Research on youth mental health awarded major funding

Researchers at Örebro University, Sweden have been granted 30 million SEK to study processes that more effectively may prevent mental health problems from developing in youths. The team will be focusing on underlying factors behind well-known problem behaviours to make it possible to target multiple mental health problems rather than treating one at a time. The initiative is supported jointly by the Swedish Council for Working Life and Social Research, the Swedish Research Council Formas, the Swedish Research Council, and VINNOVA - Sweden’s innovation agency.

– Despite decades of research on mental health problems in youths, there is a knowledge gap in terms of comorbidity. That is to say that different problems and factors together not only cause a stabilisation but also an escalation of the problems, says Margaret Kerr, professor and coordinator of the interdisciplinary study which involves researchers within psychology, history, political science, and public health sciences.

– There already are treatments focusing on individual problems. This may for instance be externalising behaviour such as criminality, violence or bullying, and internalising problems such as depression, low self-confidence or self-harm behaviour. At the same time, we are beginning to see that there are underlying factors contributing to all these kinds of behaviours.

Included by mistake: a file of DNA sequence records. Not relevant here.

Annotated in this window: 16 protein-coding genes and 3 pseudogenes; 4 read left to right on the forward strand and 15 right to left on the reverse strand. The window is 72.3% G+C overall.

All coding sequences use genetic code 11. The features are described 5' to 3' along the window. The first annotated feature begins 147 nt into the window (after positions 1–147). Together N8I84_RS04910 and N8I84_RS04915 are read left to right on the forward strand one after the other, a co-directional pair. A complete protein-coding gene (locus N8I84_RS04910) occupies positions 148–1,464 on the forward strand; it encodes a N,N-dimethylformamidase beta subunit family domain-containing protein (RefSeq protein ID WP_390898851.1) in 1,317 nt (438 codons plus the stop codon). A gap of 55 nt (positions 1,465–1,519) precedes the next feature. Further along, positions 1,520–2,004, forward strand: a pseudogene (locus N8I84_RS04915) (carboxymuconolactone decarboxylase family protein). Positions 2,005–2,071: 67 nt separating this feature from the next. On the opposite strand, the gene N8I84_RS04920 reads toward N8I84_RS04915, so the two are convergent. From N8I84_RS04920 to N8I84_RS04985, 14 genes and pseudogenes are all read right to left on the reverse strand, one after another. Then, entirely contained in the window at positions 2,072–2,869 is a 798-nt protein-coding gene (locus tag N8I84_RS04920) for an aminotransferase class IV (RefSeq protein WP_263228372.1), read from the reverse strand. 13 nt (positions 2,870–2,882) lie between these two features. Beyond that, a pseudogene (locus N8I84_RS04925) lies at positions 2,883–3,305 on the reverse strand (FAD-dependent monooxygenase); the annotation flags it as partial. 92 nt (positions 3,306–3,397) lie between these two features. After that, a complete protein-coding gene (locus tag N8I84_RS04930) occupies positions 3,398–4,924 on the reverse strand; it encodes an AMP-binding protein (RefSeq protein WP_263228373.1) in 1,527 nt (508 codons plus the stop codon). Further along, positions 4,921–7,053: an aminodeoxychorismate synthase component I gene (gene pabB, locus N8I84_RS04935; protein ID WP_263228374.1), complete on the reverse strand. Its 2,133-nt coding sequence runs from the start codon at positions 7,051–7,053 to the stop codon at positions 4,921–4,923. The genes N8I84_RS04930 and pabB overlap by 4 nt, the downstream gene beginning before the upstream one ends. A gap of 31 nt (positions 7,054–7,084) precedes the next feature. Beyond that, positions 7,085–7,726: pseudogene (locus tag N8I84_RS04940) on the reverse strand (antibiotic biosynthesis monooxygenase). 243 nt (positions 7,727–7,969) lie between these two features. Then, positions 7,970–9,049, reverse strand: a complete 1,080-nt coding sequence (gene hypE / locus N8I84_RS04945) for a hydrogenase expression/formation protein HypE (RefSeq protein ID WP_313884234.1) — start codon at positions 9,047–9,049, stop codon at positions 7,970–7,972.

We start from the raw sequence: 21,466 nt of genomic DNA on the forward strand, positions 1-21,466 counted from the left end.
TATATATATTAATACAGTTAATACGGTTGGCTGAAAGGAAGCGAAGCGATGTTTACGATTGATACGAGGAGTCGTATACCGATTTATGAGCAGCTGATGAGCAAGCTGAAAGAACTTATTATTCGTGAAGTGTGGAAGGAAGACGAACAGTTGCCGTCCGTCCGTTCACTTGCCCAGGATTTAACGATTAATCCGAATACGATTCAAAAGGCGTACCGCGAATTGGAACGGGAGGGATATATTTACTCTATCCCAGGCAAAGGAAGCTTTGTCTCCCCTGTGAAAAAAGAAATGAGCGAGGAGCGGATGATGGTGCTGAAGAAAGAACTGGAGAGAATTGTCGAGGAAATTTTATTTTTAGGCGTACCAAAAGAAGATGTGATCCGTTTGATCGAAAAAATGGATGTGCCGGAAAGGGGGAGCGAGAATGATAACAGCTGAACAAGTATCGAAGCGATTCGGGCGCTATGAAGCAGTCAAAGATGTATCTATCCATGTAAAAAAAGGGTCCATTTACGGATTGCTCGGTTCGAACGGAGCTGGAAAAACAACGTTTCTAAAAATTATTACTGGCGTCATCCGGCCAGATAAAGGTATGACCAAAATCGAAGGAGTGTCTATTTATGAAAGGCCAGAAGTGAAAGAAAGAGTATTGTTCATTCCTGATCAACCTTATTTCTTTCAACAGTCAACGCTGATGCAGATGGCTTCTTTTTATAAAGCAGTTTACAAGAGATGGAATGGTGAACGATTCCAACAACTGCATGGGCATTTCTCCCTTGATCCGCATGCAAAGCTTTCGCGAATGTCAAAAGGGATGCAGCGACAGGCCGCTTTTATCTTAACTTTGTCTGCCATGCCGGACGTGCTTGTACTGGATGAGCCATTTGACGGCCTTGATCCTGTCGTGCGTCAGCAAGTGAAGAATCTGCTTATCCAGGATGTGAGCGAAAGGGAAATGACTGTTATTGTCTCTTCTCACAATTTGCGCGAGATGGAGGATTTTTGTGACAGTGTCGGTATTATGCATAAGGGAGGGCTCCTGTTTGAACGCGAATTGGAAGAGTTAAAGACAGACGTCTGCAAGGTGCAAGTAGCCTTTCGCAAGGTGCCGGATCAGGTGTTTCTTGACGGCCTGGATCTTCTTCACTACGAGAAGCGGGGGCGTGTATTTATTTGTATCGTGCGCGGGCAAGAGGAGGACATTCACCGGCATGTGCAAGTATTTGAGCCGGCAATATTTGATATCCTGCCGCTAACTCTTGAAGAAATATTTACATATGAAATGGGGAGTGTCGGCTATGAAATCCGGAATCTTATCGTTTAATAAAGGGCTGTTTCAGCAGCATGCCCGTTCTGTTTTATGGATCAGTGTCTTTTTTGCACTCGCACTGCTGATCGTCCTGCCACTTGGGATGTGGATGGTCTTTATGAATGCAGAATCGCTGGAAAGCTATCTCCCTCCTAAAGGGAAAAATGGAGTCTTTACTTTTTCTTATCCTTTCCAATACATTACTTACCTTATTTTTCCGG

The researchers will focus on some of the major risk factors for externalising and internalising problems: harsh parenting, sleep problems, stress, and peer harassment.

– We know that these concurrent risk factors may cause problems to linger but we are going to study if they, moreover, might be the actual cause of the problems in the first place.

A breakthrough

The project began as a collaboration between two psychology research groups: the Center for Developmental Research, CDR, and the Center for Health and Medical Psychology, CHAMP. CDR is very experienced in applying longitudinal methods, i.e. regularly following up large groups of children and youths over a longer period of time. CHAMP has the clinical competence and they are very experienced in the field of experimental studies.

– But for us to get a clearer picture of how comorbidity develops in young people’s everyday settings, we elaborated the project further together with researchers in history, political science and public health sciences at Örebro University, says Margaret Kerr.

– In this study, we will be following young people in six Swedish municipalities over five years. We will gather information from the youths themselves but also from their parents and peers. However, we will also work with interventions targeting the risk factors we have identified to see if this will affect externalising behaviour problems and internalising problems.

– If we are successful, it would be a breakthrough and help us to develop treatments based on whole new guidelines, concludes Margaret Kerr.

Text: Linda Harradine
Translation: Charlotta Hambre-Knight
Photo: Jesper Johanson